Credit

Paying a credit card balance before a statement closing date

Most credit card issuers and lenders update your credit file when they report the balance to the credit bureaus. It is very important to know the statement closing date of every credit card and loan account that you have because the statement closing date has a very big impact on your credit score.

For the simplicity’s sake, I will explain this subject in the form of questions and answers to make it easy for you to understand the process.

Why is it so important to know the credit card statement closing date?

Most credit card issuers and lenders report the account balance to the credit bureaus once a month at the end of the account billing cycle known as statement closing date. In most cases, your credit reports show the same balance that shows on your latest credit card account statement. It takes up to 2-5 days from the statement closing date for the balance on your credit report to be updated. For this reason, your FICO score usually gets updated few days after your statement closing date. For example, if your statement closing date is Feb 1st, then a new statement gets generated on Feb 1st, and the balance that shows on that statement will show on your credit reports within 2 to 5 days after Feb 1st because it takes few days for the credit bureaus to update the balance.

What is the difference between a statement closing date and a payment due date?

Whenever you have a balance on your credit card, you are required to make a payment toward that balance on or before a payment due date. A payment due date is usually several days after the statement closing date. However, a statement closing date is a date when a new statement is generated with a new balance and that balance is usually reported to credit bureaus.

What should I do if I want my credit reports to show $0 credit card balance?

In some situations, it is a wise idea to have $0 or low balance on your credit reports especially before applying for a loan or a new credit because some creditors will give you better rates if your credit reports show low utilization. If this is what you are trying to do, you might need to pay the balance in full before the statement closing date after you make sure that all pending transactions on your credit card get posted. For example, if your statement closing date is Feb 1st, you can stop using the card on Jan 25th and wait until Jan 30th to allow enough time for all pending transactions to get posted and then pay the balance in full on Jan 30th so that your new statement gets generated on Feb 1st with $0 balance and that balance will show on your credit reports few days after Feb 1st. I am using these dates as an example. You should call your credit issuer to find out when your statement closing date is.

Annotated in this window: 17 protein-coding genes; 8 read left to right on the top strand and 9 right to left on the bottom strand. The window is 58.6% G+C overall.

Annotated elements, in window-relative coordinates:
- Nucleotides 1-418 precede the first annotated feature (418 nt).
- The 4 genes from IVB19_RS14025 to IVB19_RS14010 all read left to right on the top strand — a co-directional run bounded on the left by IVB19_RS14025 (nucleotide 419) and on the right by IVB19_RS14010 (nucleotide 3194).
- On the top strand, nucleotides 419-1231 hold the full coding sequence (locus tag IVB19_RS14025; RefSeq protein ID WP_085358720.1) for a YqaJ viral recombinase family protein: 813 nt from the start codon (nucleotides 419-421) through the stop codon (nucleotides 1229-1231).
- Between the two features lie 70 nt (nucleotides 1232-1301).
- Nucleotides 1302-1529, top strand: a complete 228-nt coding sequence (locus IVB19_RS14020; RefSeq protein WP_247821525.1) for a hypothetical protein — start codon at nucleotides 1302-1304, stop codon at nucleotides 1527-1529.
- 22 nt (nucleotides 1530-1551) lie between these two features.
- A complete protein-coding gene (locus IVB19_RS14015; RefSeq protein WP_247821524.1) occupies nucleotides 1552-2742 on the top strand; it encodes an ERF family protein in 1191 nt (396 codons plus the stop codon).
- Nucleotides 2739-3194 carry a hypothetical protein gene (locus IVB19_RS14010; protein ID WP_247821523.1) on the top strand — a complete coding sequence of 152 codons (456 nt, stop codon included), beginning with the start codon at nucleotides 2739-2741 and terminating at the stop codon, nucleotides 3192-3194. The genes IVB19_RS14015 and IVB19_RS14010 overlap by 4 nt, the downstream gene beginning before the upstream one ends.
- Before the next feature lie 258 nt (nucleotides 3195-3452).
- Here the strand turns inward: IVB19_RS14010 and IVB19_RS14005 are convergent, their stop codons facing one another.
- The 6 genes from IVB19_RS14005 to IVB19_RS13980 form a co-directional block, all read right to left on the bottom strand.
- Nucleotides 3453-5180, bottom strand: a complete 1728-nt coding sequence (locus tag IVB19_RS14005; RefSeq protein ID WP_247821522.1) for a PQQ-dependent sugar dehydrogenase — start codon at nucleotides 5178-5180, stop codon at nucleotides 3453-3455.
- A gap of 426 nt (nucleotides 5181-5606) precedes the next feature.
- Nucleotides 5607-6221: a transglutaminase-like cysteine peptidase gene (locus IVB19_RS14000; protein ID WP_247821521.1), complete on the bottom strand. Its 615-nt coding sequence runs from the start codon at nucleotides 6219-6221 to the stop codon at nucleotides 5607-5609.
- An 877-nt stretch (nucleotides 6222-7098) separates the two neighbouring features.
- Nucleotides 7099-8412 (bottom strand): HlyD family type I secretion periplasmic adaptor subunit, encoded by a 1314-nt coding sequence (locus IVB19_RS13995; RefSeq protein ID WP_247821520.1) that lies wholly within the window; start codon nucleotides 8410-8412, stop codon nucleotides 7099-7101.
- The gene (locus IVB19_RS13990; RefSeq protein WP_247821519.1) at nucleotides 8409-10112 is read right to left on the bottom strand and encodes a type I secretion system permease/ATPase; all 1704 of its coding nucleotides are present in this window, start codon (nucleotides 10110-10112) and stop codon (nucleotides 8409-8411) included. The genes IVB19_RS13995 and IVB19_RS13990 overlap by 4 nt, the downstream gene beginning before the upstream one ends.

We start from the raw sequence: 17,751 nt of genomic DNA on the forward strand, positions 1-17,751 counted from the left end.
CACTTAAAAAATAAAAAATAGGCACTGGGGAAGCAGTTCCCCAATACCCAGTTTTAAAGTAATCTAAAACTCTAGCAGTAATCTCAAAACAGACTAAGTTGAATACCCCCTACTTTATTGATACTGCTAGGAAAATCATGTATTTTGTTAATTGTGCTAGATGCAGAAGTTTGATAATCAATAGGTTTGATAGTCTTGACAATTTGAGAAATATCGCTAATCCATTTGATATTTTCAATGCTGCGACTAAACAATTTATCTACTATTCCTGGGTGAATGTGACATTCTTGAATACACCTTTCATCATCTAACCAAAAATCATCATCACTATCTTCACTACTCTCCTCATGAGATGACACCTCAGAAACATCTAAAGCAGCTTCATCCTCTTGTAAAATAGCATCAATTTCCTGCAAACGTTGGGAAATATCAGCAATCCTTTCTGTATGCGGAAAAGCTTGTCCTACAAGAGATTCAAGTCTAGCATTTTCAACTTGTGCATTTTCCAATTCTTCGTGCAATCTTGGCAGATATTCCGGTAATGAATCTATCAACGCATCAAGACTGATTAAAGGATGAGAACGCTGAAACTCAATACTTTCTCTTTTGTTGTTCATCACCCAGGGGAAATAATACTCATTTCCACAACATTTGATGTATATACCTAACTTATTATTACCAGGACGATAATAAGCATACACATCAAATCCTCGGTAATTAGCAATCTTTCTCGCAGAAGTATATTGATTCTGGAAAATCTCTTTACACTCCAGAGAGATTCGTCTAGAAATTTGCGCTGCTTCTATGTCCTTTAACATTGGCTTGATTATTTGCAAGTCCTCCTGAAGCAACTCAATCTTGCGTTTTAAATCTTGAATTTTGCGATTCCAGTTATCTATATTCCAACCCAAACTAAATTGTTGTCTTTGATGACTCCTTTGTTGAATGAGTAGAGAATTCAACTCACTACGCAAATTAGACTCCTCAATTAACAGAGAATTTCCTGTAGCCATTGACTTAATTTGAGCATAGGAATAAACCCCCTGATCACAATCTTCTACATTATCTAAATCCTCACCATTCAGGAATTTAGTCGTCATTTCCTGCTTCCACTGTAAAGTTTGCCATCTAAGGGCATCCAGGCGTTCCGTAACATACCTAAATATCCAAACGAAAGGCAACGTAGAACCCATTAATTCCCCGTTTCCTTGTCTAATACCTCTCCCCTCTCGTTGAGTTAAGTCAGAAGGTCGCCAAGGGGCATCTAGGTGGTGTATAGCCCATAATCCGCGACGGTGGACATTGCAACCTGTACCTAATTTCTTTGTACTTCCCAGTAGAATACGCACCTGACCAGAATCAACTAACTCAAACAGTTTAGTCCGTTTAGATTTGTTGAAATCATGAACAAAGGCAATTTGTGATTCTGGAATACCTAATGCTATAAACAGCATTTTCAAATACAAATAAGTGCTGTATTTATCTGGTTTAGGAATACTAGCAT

Is it possible to change the statement closing date to another date?

Most credit issuers will allow you to change the statement closing date if you call them and make the request over the phone. The payment due date will automatically change when the statement closing date changes. Some people usually like to have the statement closing date to be the same for all accounts so that they get a better idea when their credit reports and FICO scores get updated with the new balances.

Do all credit card issuers report the balance to credit bureaus on the statement closing date?

Although the majority of banks report the credit card balance on the statement closing date, few credit card issuers such as US bank reports the account balance on a specific day determined by the bank not by your billing cycle and it is usually the first day or the last day of the month.

Bottom line:

Statement closing date is very important because most credit card issuers report the balance to credit bureaus on that date. If you are trying to improve your FICO score to get approved for a good credit card or a loan, you may need to pay down your balance before the statement closing date.